The Oddacity: New tattoo shop took a risk
August 10, 2022 at 5:55 a.m.
Before future spouses Shelby Downing and Alana Hatt opened a tattoo shop in downtown Bellingham, they needed to overcome a few obstacles — not the least of which was relocating from Oklahoma to Washington state with a moving truck full of tattoo supplies and their dog, Panda, in tow.
It was an audacious move, but the bold risk helped when it came time to name their new business.
“We were having a conversation with friends and someone was like, 'Oh, the audacity of us,'” Hatt, 34, said on a recent weekday afternoon from the reception area at The Oddacity, located underneath Hotel Leo at 1208 Cornwall Ave. “We're a women-owned, queer tattoo shop that opened after moving more than 2,000 miles from home. And we're strange, odd people. Another friend suggested the (alternate) spelling and we thought, that's what we're going to go with.”
The duo is happy to have landed at their current locale, but before securing the space and opening on April 1, Downing and Hatt said they were having trouble finding a landlord willing to rent to them due to the high volume of ink-related establishments already operating in Bellingham.
“Several people heard 'tattoo shop' and were immediately like no, we prefer you be a bakery or a dog-grooming place,” Downing, 26, said. “We had seen this spot previously. The pictures weren't great, but we checked it out in person and it ended up working out really well.”
The only downside, Downing said, is the signage from Cornwall Avenue is nearly nonexistent. Although the large window leading to their below-ground business has The Oddacity logo on it, the entrance can be hard to spot — especially for those driving by. As the couple waits for the go-ahead to be able to paint out front and get approval for their design, a planter near the sidewalk has arrows pointing the way.
Once visitors enter the welcoming space, the first thing they'll see is a rainbow-hued Bellingham Pride flag above the front desk. Comfy couches populate the reception area, with board games such as backgammon and Battleship found underneath a glass end table. Near the front door, a rendering of actor Christopher Walken reminds patrons that “Walk-ens welcome.”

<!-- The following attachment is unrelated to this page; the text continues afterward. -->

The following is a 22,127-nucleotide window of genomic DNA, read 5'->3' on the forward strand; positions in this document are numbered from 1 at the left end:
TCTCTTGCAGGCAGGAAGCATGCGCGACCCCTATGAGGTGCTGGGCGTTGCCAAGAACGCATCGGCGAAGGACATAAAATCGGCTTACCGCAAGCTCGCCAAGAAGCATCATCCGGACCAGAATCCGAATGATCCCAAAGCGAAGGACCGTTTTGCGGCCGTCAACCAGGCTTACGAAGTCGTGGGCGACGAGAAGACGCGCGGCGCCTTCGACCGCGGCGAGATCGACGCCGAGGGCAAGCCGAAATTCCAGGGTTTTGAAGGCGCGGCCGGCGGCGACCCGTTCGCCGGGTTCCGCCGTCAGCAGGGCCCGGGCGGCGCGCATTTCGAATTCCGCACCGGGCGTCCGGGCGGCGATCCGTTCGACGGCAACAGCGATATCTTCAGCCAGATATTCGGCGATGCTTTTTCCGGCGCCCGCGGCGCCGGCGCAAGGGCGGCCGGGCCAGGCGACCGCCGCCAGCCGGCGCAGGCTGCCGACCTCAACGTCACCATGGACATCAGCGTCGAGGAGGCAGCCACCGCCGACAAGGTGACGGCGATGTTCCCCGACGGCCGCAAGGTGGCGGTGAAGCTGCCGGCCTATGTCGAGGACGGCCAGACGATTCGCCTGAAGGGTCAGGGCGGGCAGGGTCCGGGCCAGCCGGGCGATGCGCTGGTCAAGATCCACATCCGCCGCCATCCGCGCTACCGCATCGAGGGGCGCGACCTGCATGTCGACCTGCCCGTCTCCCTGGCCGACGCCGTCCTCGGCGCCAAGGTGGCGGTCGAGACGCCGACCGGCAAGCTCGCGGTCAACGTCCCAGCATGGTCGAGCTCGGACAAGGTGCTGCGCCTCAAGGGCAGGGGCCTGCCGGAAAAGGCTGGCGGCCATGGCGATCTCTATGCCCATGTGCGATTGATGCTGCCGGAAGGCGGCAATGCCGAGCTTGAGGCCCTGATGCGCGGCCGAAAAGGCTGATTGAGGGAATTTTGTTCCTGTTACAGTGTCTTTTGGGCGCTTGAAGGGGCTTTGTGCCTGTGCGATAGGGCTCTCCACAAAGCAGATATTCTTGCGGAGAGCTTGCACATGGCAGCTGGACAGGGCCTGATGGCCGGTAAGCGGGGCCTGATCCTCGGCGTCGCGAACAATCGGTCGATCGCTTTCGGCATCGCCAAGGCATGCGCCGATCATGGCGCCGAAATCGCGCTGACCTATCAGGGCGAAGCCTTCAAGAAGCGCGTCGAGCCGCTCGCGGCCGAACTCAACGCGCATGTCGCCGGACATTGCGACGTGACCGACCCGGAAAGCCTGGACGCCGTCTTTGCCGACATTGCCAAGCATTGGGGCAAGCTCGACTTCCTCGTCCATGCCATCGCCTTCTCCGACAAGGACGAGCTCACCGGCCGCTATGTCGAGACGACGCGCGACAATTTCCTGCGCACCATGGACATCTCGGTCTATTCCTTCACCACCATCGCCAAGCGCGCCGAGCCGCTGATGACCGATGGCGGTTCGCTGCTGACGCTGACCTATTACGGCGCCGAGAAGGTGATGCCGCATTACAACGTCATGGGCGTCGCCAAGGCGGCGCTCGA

Another door leads to The Oddacity's long work space, which features two purple tattoo beds, tall lime-green toolboxes festooned with stickers and full of the tools of the trade (ink, sanitary supplies such as Saran Wrap and gloves, etc.), reading material, a large television, various seating areas, mirrors and, above Downing's side of the shop, a framed bachelor's degree in animal science, topped by a stethoscope.
The artifacts of Downing's past are there to remind them life didn't necessarily turn out the way they thought it would. Although they were studying to be a doctor of veterinary medicine, Downing realized they wanted to be a researcher. But the expense of a master's degree and a lack of work studies at their college, combined with not being able to find a job in their chosen field and being burnt out from school, led Downing to take a couple years off and work odd jobs. They were also an artist, but never thought it was a way they could make a living.
Serendipitously, Downing met Hatt and they became friends, then romantic partners. Hatt — who'd undergone her own career change after studying graphic design and video multimedia before apprenticing at a tattoo parlor owned by a high school friend in Stillwater, Oklahoma — encouraged Downing to pursue tattooing as a career. After Downing showed their portfolio to Hatt's mentor, he agreed to take them on as an apprentice.
“That's when my pursuit in art truly began,” Downing said. “It was my focus, and I was able to do the thing I didn't think was possible and pursue art as a career.”
Once Downing joined Hatt in fulfilling the legal accreditations to become a full-fledged tattoo artist, the couple decided they wanted to do their own thing. They began looking at queer-friendly cities in Oregon and Washington where they could set up shop, and after visiting Bellingham, decided it fit the bill.
Downing and Hatt said they're aware they're competing with a number of other tattoo shops in Bellingham, but want people to know they're committed to providing a welcoming, inclusive space for their clientele.
“Anyone can get a great tattoo, but if the experience is not good they're not going to go back,” Hatt said. “We just want everyone to have that good experience. If anyone ever wants a private tattoo, just schedule it. We'll throw a movie on if you want it, or music. We want people to feel safe, and we've had a good response with that goal.”
Downing said the work they're doing is rewarding for both of them, as well.
“I think you should be a healthy amount of anxious about permanently altering somebody's skin, and I feel like we are very conscious and conscientious of the work that we're doing and what we're putting on people,” Downing said. “Once you see a finished piece or a work in progress slowly becoming a final big piece, it's super-rewarding. Seeing people's faces light up when they see it in the mirror for the first time gives me an overwhelming amount of serotonin.”
The Oddacity is located at 1208 Cornwall Ave., Bellingham. Email Downing and Hatt at firstname.lastname@example.org with questions and to get quotes, and find them on Instagram @oddacity.tattoo.